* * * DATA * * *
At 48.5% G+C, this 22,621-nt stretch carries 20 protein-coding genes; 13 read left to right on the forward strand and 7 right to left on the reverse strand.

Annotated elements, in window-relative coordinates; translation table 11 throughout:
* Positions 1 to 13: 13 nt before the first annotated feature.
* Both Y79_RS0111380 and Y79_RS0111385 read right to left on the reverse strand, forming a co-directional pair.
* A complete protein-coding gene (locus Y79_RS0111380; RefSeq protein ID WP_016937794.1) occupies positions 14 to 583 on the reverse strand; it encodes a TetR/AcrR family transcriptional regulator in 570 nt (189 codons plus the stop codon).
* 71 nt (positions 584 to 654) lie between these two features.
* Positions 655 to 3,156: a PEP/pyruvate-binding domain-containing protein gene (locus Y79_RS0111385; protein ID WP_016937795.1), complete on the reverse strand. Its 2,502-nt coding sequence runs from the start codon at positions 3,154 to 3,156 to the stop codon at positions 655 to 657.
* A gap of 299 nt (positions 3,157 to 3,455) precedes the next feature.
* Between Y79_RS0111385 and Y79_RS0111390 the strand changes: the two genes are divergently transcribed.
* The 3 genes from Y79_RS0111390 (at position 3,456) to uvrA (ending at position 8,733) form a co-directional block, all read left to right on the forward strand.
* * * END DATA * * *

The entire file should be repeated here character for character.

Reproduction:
At 48.5% G+C, this 22,621-nt stretch carries 20 protein-coding genes; 13 read left to right on the forward strand and 7 right to left on the reverse strand.

Annotated elements, in window-relative coordinates; translation table 11 throughout:
* Positions 1 to 13: 13 nt before the first annotated feature.
* Both Y79_RS0111380 and Y79_RS0111385 read right to left on the reverse strand, forming a co-directional pair.
* A complete protein-coding gene (locus Y79_RS0111380; RefSeq protein ID WP_016937794.1) occupies positions 14 to 583 on the reverse strand; it encodes a TetR/AcrR family transcriptional regulator in 570 nt (189 codons plus the stop codon).
* 71 nt (positions 584 to 654) lie between these two features.
* Positions 655 to 3,156: a PEP/pyruvate-binding domain-containing protein gene (locus Y79_RS0111385; protein ID WP_016937795.1), complete on the reverse strand. Its 2,502-nt coding sequence runs from the start codon at positions 3,154 to 3,156 to the stop codon at positions 655 to 657.
* A gap of 299 nt (positions 3,157 to 3,455) precedes the next feature.
* Between Y79_RS0111385 and Y79_RS0111390 the strand changes: the two genes are divergently transcribed.
* The 3 genes from Y79_RS0111390 (at position 3,456) to uvrA (ending at position 8,733) form a co-directional block, all read left to right on the forward strand.